There are two ways to own a property with someone else:
- As joint tenants: This means both (or all) owners own 100% of the property. So, when someone dies their name is removed from the title and the home automatically belongs to the surviving co-owner(s).
- As tenants in common: This means each owner owns shares in the property. These shares can be for the same, or different amounts. When someone dies, that person’s share can be left to someone other than the co-owner.
Is the property freehold or leasehold?
If a home is a leasehold, there will be an agreement from the freeholder (sometimes called the landlord) to use it for a set number of years. With a leasehold, there might be conditions on who can own or occupy the property, and this can prove problematic when leaving it in a Will.
If the property is freehold, things are more straightforward. The property and the land it is built on are owned outright and can be passed on however the deceased wished (as long as they are the sole owner).
Is there a Will in place?
If someone dies without leaving a Will, the state decides how your estate is distributed. Often this does not reflect what you wanted to happen. As such, the best way to make sure your house goes to those you want it to, is to write a Will.
For expert advice on amending or drafting a Will, speak to one of the team at legalmatters today. Call us on 01243 216900 or email us at email@example.com.
What is Critical Event Protection and is it relevant to me?
If you are a member of a Death in Service Scheme, if you have a separate Critical Illness and Life Insurance Policy or even if you have a Pension Plan, you should look at Critical Event Protection.
What are these schemes and policies for?
Death in service schemes are often part of your employers’ group policy scheme which provides a lump sum for family or to cover the death of a shareholder in a business.
Critical illness policies produce an income supplement in the event of a critical illness and on death there is usually a lump sum paid.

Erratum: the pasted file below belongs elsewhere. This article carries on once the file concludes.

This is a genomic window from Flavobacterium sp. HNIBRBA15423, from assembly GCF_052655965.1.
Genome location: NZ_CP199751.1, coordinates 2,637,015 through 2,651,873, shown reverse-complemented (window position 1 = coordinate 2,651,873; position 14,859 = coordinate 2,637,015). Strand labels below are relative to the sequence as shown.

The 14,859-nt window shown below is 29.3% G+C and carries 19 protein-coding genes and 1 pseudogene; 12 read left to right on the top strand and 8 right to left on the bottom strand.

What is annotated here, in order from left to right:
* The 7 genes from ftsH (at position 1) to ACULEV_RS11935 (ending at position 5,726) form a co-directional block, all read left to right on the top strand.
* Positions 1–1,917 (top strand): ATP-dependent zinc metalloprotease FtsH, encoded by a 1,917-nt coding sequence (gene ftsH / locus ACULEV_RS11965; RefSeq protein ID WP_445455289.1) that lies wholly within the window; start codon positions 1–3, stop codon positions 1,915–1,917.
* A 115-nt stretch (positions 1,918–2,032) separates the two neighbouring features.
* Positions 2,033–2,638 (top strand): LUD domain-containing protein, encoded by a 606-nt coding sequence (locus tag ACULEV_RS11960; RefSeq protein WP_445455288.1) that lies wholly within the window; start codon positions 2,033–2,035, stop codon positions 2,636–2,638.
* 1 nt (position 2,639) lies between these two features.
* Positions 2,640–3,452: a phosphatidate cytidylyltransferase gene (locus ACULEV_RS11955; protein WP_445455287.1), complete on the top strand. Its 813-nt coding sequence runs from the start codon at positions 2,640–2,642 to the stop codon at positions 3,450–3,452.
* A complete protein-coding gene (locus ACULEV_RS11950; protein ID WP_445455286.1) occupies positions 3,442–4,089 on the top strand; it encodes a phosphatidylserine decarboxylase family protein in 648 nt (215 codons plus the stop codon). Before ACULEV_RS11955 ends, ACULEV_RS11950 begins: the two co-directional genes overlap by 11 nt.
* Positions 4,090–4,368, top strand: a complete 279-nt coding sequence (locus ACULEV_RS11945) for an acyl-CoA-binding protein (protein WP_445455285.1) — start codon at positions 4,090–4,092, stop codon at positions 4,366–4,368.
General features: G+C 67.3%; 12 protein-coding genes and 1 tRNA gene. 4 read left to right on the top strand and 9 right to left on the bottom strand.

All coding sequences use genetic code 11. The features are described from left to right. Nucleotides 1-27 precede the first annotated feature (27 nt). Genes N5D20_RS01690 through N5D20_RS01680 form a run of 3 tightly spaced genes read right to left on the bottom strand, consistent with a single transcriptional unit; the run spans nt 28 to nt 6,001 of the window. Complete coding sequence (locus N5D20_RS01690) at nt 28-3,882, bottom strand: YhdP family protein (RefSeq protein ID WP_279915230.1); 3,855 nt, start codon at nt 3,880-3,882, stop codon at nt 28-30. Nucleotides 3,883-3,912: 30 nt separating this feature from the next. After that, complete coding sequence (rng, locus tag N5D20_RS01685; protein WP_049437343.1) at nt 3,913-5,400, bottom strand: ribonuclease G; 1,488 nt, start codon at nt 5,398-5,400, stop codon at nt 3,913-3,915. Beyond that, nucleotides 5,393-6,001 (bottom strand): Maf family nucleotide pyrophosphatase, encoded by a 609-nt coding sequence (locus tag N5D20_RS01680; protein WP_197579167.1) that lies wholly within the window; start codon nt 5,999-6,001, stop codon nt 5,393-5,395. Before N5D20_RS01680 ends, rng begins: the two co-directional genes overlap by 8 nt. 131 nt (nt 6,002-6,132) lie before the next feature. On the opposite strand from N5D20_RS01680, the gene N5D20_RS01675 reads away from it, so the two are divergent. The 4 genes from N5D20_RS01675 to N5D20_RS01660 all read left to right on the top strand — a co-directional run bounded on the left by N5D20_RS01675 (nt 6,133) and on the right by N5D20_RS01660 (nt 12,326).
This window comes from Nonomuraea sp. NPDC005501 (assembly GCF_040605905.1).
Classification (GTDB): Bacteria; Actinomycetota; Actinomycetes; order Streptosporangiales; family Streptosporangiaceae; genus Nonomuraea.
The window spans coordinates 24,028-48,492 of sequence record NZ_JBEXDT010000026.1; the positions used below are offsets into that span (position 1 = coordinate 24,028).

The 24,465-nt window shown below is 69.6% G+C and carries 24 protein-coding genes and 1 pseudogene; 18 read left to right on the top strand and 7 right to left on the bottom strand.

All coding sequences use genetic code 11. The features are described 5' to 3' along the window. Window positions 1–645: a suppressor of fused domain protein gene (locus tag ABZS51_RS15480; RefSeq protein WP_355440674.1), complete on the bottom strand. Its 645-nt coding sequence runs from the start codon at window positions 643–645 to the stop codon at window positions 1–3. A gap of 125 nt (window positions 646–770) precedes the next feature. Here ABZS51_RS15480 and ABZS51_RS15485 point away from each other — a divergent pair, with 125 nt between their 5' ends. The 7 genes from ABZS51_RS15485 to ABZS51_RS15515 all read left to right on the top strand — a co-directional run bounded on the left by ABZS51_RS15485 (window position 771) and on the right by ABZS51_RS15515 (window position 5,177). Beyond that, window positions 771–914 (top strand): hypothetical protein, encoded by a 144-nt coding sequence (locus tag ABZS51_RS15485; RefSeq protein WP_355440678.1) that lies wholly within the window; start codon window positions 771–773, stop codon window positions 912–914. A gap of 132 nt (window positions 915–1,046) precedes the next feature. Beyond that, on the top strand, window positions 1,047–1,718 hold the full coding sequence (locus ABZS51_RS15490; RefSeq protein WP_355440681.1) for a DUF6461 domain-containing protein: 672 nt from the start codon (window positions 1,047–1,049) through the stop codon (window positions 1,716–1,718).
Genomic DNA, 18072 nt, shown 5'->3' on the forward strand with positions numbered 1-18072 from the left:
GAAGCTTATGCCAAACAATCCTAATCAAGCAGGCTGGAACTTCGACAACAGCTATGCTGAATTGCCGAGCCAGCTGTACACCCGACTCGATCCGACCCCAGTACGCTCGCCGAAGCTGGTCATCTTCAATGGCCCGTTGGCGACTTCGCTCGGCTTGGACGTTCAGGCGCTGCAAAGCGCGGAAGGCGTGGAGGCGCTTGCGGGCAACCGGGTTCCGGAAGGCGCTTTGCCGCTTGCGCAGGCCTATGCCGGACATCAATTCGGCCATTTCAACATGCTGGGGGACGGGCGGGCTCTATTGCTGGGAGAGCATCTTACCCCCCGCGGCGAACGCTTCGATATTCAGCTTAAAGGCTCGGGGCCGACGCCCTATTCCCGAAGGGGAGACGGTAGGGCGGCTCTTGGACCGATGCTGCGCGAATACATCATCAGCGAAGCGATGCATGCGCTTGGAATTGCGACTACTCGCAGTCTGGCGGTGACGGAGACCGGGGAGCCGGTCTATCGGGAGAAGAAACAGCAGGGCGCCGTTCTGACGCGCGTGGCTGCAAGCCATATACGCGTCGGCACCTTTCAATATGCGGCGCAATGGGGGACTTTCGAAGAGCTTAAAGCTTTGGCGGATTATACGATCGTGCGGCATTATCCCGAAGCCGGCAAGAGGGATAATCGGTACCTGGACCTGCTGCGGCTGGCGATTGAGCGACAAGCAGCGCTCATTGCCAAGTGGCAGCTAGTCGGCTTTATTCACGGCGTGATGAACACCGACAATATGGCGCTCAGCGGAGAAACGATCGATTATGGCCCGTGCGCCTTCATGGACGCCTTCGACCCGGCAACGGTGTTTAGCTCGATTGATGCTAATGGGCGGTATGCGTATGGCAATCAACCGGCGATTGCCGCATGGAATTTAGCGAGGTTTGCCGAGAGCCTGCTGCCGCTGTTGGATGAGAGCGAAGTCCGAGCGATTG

Life insurance policies may make provision to cover inheritance tax, provide a lump sum for family or to cover the death of a shareholder in a business.
An occupational or self-invested pension plan may have a lump sum which will be paid on death.
What happens to these assets when I die and why would I need Critical Event Protection?
These valuable assets usually only pass to your next of kin if you’ve nominated them. If you haven’t, they go into your estate and may then become subject to Inheritance Tax at 40%. In this way, sometimes funds are wasted or end up with people you don’t even know yet, for example if your current partner or next of kin starts a new relationship.
How can I protect these assets for my dependents?
Using a trust preserves the use of these funds for your dependents, avoids direct ownership, can avoid the need to incur estate administration costs and may save inheritance tax. A trust protects and ringfences these lump sum proceeds and means a quick claim by the trustees upon your death can make the funds available in a protected trust environment to meet family costs.
At legalmatters, we have put together a simple solution, which will enable you to deal with these valuable assets, called Critical Event Protection.
Legalmatters are proud to have joined Cancer Research UK’s Free Will Service.
The Free Will Service helps people aged over 55 to write or update their Will free of charge. It also gives guidance for people considering leaving a legacy gift to Cancer Research UK. The service is now being provided at legalmatters where trained solicitors will be able to offer support to people living in the UK and assist with drafting a Will.
Cancer Research UK receives no government funding for its research and relies heavily on the generosity of people leaving gifts in their Wills. Over a third of its research into the prevention, diagnosis and treatment of cancer is funded through supporters leaving a legacy to the charity.
A legacy gift can be anything someone wishes to leave in their Will. Traditionally this is money, but it could be anything that has a monetary value like an estate or specific item. Anything that is left to Cancer Research UK can be marked to be ring-fenced for research into a specific cancer type or research within a local area.
Lucy Thomas, Legal Services Director at legalmatters, says: “Another bonus to doing this, besides simply helping a good cause, is that legacy giving can also reduce your inheritance tax bill. Take a look at our blog “What can legacy giving do for your tax bill” to find out more, or give us a call on on 01243 216900 for expert advice on amending or drafting your Will.”
Clare Moore, Director of Legacies at Cancer Research UK, explained: “We all reach a stage at some point in our lives where we start to look ahead and consider what will happen to our financial affairs in the future, when we may no longer be around.